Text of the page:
All physical coloring is a mixture of two pigments; black melanin and red/yellow melanin. In red-heads a particular receptor in the pathway for pigmentation, MC1R, is disrupted and black melanin is suppressed while red/yellow melanin is allowed to be made. The result is red hair, light skin color, often freckles and a greater sensitivity to sunlight. Red hair is passed on in DNA through 3 common variants.
Cysteine-red (or R151C)
Tryptophan-red (or R160W)
Histidine-red (or D294H)
There are other, much rarer variants. For a child to have red hair, both parents must be carriers and there is a 25% chance that their offspring will have it. This is called recessive inheritance. Everyone who carries one of the variants is a direct descendant of the first person ever to have it. Those with Cysteine-red have a 70,000 year old variant that probably arose in West Asia, those with Tryptophan-red are the descendants of someone who likely lived in West Asia 70,000 years ago, and finally Histidine-reds belong to a much younger group who descend from a European who lived about 30,000 years ago.
We all need Vitamin D from sunshine and that it why most Africans are dark-skinned and most Europeans are lighter skinned. It is a question of balance; too much sun in Africa, too little in much of Europe. Red hair and its carriers should therefore occur more frequently further north in Europe? Not exactly. That would mean the most red-heads in Scandinavia, but that is not the case. Most are in The United Kingdom and The Republic of Ireland and the simplest explanation might be the best. Where there are most red-heads, according to present statistics, in Scotland and the north of England there is much more cloud each year than sunshine. In Sweden for example, the average daily number of sunshine hours is 5.4 while in Scotland it is 3.1.
Fun Facts (True or Not) About Red Heads:
- Scotland has the highest proportion of redheads in the world. Around 13 per cent of the population has red hair, with 40 per cent carrying the recessive gene.
- Ireland is second with 10 percent, with 46 percent carrying the recessive gene.
- The United States has about the international average of 2 percent.
- Current statistics are incomplete and provisional but they indicate that between 2% and 6% of Northwestern Europeans have red hair compared with an average of only 1% to 2% in the world’s population as a whole.
- During the Spanish Inquisition, flame colored hair was taken as proof that the witch had stolen the fire of hell, so many women were burned at the stake for the simple crime of being redheaded.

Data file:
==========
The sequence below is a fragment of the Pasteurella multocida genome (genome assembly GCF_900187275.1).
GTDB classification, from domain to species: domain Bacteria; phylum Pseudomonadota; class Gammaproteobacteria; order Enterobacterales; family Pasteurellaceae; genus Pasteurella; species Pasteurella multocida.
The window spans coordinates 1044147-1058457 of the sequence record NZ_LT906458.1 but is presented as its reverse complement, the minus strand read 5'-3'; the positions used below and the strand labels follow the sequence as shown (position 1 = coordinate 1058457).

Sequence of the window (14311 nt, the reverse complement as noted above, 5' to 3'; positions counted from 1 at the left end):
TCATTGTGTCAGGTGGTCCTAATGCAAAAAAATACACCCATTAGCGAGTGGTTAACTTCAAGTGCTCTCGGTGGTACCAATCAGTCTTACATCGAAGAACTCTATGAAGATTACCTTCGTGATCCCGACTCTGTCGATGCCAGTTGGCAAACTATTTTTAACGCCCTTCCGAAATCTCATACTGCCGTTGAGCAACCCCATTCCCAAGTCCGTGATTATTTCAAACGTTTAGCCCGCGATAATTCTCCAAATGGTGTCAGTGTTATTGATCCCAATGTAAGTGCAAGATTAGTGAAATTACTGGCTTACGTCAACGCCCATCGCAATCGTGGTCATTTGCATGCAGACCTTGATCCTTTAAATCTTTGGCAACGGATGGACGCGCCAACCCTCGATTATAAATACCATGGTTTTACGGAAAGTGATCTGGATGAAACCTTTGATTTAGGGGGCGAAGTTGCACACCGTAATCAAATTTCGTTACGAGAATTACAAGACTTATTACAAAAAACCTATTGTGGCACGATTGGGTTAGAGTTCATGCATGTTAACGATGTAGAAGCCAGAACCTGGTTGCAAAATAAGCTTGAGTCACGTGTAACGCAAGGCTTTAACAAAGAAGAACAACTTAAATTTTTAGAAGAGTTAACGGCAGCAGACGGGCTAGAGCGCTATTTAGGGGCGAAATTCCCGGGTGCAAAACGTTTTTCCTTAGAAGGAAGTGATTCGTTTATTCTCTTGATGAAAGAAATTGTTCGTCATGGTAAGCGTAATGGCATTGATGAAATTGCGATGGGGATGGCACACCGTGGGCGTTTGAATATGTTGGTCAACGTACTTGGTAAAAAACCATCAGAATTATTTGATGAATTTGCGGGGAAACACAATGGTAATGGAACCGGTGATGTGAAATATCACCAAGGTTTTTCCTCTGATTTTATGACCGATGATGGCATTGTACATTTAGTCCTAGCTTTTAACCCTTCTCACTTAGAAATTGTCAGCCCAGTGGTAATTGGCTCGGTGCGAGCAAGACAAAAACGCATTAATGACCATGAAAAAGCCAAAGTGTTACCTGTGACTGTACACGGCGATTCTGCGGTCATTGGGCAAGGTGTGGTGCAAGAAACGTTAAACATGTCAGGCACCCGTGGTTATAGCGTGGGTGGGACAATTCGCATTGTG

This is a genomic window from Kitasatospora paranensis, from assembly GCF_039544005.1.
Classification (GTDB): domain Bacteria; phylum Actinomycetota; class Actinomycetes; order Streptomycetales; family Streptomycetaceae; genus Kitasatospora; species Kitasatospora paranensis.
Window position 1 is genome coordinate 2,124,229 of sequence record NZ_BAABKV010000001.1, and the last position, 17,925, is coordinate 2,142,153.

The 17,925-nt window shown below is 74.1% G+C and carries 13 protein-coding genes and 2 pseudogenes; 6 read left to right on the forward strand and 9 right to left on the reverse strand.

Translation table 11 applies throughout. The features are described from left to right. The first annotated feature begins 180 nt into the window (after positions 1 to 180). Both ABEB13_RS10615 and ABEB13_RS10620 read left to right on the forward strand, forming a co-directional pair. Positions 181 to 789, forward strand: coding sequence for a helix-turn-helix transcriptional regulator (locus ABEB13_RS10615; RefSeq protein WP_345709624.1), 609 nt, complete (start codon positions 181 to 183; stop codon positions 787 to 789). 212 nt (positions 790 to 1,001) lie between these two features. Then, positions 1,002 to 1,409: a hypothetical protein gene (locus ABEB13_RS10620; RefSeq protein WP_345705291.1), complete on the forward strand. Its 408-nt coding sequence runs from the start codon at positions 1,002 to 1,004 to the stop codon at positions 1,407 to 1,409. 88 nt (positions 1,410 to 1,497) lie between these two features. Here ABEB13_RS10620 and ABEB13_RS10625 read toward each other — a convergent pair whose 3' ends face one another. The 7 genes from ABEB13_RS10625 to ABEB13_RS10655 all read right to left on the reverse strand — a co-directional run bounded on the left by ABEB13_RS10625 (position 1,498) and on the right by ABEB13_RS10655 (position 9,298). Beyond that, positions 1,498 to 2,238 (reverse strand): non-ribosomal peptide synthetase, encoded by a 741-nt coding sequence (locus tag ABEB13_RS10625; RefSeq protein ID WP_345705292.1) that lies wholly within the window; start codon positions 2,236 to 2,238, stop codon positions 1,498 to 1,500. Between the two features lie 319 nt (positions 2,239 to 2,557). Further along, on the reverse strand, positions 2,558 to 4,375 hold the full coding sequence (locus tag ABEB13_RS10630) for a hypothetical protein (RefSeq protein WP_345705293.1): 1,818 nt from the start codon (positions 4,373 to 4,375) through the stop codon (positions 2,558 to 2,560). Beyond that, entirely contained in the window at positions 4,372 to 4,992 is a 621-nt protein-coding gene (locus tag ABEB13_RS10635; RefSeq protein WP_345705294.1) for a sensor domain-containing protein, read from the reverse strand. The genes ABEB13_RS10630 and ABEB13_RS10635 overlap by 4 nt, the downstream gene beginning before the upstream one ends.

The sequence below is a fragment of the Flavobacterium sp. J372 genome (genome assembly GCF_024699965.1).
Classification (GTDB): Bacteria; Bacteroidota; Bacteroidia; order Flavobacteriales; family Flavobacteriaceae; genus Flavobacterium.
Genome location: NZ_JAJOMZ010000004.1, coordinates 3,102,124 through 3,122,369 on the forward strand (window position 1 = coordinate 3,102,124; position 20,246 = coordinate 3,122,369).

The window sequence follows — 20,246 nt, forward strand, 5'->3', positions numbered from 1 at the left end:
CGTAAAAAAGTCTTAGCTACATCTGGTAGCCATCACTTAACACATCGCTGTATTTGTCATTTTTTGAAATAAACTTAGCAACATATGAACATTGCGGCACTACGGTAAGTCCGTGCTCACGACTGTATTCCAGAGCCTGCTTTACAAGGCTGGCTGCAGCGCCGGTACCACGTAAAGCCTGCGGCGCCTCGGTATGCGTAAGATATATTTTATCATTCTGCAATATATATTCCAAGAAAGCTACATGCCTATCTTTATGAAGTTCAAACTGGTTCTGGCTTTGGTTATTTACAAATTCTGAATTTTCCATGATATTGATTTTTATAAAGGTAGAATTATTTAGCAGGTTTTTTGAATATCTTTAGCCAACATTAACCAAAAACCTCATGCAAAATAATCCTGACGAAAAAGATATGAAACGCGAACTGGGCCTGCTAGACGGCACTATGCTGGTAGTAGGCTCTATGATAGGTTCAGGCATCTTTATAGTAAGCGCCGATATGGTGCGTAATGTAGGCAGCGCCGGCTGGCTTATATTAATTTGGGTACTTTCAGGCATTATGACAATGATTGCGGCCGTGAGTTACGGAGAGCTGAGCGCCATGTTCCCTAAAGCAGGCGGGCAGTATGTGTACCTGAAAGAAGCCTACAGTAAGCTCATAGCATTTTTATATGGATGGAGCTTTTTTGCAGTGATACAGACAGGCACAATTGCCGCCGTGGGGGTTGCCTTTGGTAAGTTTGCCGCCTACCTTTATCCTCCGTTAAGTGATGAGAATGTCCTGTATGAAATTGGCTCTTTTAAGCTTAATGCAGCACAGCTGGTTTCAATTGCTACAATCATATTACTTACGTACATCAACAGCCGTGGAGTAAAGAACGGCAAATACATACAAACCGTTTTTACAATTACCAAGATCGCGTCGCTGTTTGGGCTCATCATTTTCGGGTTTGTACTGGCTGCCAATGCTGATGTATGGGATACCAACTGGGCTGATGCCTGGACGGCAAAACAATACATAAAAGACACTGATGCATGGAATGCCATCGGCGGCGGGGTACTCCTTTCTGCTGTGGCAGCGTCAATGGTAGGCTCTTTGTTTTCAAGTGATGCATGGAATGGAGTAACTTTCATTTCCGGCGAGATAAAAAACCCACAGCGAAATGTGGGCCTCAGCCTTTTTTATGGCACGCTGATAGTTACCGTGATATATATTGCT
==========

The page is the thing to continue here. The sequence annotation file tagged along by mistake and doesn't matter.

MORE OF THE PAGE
- An old tradition in Corsica, if you pass a redhead on the street you are to spit and turn around.
- In Greek mythology, redheads turn into vampires when they die.
- Aristotle, famous Greek philosopher and pompous pain in the rump, believed that redheads were “emotionally unhousebroken”.
- Adolph Hitler reportedly banned the marriage of two redheads.
- Numerous cultures have traditionally seen red hair as evidence of high ranking ancestors, and a mark desired in their rulers. In Denmark it is an honor to have a redheaded child.
- Redheads are harder to sedate than others, requiring 20 percent more anesthesia. They are also more prone to industrial deafness.
- It is said that in the late 16th century, the fat of a redheaded man was an essential ingredient in making the perfect poison.
- Bees are thought to sting redheads more than others.
- In Germany it is a common belief that redheaded women are three times as lustful as other women.
- The most common color of hair dye for women is red, or some tint of it. This is no doubt because of the rumor that so many men are attracted to redheads. Whether the dye girls will admit it or not, it is the truth. Attracting attention is most commonly associated with appealing to the opposite sex.
- Neanderthals. Archaeologists have discovered about 400 Neanderthal skeletons across Europe and the Near East. DNA testing shows that some had red hair and fair skin. But the variant was different from that seen in modern humans, and although we cross-bred with Neanderthals, early speculation that they were the source of the red hair in modern Europeans is now thought to be just that.
The Accolade, by Edmund Blair Leighton. Oil on canvas, 1901